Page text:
What is the measure of success in ministry? Is it the number of baptisms within a specified period of time. Baptism is supposed to be an outward act that reveals what has happened within a new believer. The key word here is “believer.” One should be a believer to be qualified for water baptism. But we all know that many are baptized more than once, thus baptism in and of itself is not a reliable indicator of salvation. Therefore the number of baptisms is probably not the best measure of success.
What about churches that are drawing large numbers on a regular basis. Maybe the best example of this is Lakewood Church in Houston. On any given Sunday, they will have approximately 43,500 in attendance. It is the largest church in numbers in this nation. If large numbers were an indication of success, Lakewood would be beyond successful.
There could also be other measures of success such as assets, palatial buildings, real estate owned or number of paid staff members. Some might also say that a long list of programs would indicate success. So where do we find the answer to this question of what determines a churches success? Could it be found in the Bible?
Our Lord Jesus came out of nowhere (if you want to call heaven nowhere) and became successful beyond measure. He was drawing crowds of many thousands, and they were not just showing up one day a week to sit for an hour or two in an air conditioned building with padded pews. There were no paid staff members there to cater them. There was not even any “entertainment.” No choir, orchestra, pianist, and no trained music minister. Worse yet, most of them walked out into the hillsides and valleys and were there for hours on end. Ever wonder what they did for restrooms? But He drew enormous numbers who were so mesmerized by his preaching and teaching that their environment didn’t matter that much.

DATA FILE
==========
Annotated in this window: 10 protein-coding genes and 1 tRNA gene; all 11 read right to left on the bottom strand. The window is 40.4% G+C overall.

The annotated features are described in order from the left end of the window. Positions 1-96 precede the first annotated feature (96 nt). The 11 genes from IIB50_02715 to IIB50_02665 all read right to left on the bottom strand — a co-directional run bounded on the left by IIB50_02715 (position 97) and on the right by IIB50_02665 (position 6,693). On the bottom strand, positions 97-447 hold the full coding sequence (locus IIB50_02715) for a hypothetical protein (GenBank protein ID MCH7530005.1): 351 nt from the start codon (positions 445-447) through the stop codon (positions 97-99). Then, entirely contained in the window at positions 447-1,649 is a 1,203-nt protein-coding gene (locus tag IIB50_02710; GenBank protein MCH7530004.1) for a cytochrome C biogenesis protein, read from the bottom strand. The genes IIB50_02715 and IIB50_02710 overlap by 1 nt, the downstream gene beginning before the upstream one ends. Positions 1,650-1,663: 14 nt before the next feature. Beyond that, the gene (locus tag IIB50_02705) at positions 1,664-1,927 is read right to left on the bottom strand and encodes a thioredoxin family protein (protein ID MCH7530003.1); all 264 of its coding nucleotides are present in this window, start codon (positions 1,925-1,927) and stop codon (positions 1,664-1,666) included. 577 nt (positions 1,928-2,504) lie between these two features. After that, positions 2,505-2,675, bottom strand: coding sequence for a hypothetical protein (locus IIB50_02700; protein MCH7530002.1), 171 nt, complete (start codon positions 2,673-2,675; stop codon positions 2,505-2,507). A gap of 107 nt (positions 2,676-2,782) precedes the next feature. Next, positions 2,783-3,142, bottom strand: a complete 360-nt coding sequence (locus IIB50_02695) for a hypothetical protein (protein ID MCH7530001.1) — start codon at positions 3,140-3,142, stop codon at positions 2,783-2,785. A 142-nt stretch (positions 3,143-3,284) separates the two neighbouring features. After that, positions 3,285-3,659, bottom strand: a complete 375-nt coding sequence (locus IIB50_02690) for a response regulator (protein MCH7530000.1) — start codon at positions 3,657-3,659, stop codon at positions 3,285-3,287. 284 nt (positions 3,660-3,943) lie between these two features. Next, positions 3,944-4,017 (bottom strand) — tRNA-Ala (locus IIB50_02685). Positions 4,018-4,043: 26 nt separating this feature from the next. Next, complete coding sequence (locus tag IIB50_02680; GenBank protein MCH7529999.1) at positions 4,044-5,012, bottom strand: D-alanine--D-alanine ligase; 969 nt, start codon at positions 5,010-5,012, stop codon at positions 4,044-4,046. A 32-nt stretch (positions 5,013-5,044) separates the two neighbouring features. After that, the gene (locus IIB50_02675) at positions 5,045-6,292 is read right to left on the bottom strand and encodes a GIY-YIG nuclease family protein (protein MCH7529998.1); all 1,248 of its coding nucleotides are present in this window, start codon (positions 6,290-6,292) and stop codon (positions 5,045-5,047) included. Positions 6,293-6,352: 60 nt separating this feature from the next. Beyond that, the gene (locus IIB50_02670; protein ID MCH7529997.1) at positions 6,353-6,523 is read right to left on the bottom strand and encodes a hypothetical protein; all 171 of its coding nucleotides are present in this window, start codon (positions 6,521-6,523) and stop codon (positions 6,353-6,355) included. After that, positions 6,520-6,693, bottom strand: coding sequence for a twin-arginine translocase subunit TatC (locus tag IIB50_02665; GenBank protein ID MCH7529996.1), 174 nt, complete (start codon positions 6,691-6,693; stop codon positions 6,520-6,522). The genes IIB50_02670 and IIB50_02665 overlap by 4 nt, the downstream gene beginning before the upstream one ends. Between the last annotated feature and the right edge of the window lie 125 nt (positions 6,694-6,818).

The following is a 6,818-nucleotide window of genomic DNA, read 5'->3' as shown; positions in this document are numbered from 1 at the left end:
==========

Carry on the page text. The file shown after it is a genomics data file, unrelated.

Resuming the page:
But then he would begin to say certain things that went contrary to what they wanted to hear and many began to leave. (As in John 6:53-66)
Suddenly, the thousands were reduced to hundreds and eventually a mere handful. So did Jesus then go from great success to failure? No, it was those who abandoned Him that had failed. Were they all lost and destined for hell? I don’t know; he never gave an invitation. Maybe because He knew that it wouldn’t mean much more than it does today.
Is there a part of me that wants those I teach, minister to and counsel with to always respond positively? Absolutely! That is the fleshly, prideful, arrogant part of me! When I feed that monster, it gets stronger and can take over causing me to get frustrated when I don’t get my way. But you see, many times my way is not His way. If I get my way, I may be standing in His way. I have been such a slow learner, but I do know that our Lord is always faithful even when we aren’t. He is good even when we are bad. He is patient and long suffering even when we are impatient and impulsive.
I am so weary of doing things my way. It is like trying to swim upstream in the Colorado River. I am ready for some rest and I am finally beginning to learn where to find it.
In Matthew 11:28-30, Jesus said, “Come to Me, all you who labor and are heavy laden, and I will give you rest. “Take My yoke upon you and learn from Me, for I am gentle and lowly in heart, and you will find rest for your souls. 30 For My yoke is easy and My burden is light.”
I really like the sound of that invitation given by the Lord! You and I should eventually come to a place where we serve, minister to, and care for others because we are compelled by the Spirit of God to do it. Not because we are obligated nor shamed into doing it; just being faithful to the calling that has been placed on our life by the Love of our life.